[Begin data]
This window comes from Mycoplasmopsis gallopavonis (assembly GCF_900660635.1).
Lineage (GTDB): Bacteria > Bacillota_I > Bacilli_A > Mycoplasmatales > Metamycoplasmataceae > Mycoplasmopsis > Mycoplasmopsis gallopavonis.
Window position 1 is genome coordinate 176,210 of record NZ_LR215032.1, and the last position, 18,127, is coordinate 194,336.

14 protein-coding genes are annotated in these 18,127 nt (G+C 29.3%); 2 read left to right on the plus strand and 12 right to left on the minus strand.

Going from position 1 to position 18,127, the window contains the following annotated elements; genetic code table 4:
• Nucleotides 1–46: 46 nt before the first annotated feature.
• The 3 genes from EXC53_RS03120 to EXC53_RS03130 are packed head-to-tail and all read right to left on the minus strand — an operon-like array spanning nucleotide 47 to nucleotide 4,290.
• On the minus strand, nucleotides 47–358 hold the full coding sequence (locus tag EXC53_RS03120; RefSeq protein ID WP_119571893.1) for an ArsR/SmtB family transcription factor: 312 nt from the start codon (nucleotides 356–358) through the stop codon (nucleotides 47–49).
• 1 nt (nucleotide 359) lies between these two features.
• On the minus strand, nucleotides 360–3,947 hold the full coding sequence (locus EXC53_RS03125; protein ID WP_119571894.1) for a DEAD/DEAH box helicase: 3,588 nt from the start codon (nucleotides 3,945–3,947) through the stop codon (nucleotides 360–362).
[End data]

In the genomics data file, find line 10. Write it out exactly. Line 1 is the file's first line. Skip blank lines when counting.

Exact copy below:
• On the minus strand, nucleotides 360–3,947 hold the full coding sequence (locus EXC53_RS03125; protein ID WP_119571894.1) for a DEAD/DEAH box helicase: 3,588 nt from the start codon (nucleotides 3,945–3,947) through the stop codon (nucleotides 360–362).